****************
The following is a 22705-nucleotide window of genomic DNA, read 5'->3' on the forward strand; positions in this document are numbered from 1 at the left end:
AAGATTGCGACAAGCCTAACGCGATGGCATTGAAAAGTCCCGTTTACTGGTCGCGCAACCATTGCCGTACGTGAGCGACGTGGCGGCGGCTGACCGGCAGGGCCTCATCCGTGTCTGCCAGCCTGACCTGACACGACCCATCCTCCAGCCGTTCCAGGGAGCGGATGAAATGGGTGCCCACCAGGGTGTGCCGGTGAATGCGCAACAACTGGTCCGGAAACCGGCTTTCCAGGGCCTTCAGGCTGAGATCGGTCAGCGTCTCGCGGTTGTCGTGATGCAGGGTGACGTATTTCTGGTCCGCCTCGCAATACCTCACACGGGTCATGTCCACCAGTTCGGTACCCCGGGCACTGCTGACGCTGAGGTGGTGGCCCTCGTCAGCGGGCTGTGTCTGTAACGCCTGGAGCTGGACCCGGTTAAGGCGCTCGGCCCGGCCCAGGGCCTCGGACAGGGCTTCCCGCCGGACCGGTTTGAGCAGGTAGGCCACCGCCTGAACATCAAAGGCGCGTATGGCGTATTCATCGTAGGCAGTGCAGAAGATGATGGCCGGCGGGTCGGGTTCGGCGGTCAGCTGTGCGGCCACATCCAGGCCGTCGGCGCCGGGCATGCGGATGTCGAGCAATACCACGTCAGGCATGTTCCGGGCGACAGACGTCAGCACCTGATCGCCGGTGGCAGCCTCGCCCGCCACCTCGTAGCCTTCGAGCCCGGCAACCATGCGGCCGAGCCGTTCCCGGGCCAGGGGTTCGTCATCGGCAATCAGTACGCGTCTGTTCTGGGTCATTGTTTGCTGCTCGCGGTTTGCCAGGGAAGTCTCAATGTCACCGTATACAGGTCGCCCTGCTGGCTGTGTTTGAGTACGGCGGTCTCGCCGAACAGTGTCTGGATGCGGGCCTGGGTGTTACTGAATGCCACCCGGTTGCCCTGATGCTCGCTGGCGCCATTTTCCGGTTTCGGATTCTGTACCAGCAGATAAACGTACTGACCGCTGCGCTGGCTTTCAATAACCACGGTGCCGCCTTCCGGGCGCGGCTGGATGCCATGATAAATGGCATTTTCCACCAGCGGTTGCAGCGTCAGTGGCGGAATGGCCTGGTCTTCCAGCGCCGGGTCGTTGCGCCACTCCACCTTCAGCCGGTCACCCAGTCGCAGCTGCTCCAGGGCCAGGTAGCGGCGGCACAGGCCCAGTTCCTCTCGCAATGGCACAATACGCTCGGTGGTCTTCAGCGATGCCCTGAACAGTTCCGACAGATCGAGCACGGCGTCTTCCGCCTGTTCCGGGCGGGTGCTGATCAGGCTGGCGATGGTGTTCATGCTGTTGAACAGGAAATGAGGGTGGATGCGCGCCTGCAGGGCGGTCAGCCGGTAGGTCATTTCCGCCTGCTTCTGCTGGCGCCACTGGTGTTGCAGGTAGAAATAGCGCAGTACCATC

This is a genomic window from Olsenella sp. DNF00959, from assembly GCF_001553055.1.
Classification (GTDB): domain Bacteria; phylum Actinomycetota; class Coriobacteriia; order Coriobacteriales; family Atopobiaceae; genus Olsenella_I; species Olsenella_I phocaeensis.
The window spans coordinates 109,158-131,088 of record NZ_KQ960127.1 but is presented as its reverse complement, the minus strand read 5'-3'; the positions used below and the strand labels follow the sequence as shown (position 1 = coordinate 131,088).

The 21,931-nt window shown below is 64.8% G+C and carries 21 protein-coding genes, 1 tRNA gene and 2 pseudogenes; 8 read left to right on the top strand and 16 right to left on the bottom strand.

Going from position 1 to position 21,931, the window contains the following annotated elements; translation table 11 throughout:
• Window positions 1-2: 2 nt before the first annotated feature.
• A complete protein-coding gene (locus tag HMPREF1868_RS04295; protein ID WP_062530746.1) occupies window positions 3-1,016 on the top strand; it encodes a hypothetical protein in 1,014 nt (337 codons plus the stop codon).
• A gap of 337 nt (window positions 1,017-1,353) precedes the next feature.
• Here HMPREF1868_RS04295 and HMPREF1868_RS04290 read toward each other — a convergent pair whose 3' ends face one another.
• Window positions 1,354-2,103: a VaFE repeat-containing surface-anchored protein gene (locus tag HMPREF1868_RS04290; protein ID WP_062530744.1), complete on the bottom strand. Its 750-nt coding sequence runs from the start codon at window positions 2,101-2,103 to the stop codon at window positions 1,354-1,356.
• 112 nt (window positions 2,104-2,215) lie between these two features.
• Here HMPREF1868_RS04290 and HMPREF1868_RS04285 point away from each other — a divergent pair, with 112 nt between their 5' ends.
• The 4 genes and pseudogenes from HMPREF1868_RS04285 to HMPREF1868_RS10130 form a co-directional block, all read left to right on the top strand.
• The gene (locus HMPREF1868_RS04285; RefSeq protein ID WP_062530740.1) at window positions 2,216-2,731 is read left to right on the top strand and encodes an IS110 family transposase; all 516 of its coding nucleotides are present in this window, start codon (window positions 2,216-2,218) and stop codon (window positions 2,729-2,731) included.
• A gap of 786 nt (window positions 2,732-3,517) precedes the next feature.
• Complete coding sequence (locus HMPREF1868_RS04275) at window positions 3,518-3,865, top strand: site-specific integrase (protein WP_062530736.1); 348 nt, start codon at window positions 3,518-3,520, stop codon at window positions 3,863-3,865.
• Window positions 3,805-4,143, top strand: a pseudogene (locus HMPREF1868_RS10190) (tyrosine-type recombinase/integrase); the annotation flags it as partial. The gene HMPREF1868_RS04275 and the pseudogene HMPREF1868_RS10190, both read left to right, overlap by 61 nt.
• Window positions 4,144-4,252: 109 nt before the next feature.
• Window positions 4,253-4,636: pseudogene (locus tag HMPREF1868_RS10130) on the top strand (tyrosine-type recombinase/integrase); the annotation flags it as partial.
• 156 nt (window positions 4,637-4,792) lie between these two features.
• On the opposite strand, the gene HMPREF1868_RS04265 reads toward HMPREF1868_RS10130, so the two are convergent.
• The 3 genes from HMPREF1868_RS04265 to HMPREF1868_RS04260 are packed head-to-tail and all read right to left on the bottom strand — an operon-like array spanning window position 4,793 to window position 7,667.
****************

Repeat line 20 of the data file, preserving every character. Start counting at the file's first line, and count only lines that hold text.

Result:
• Window positions 4,144-4,252: 109 nt before the next feature.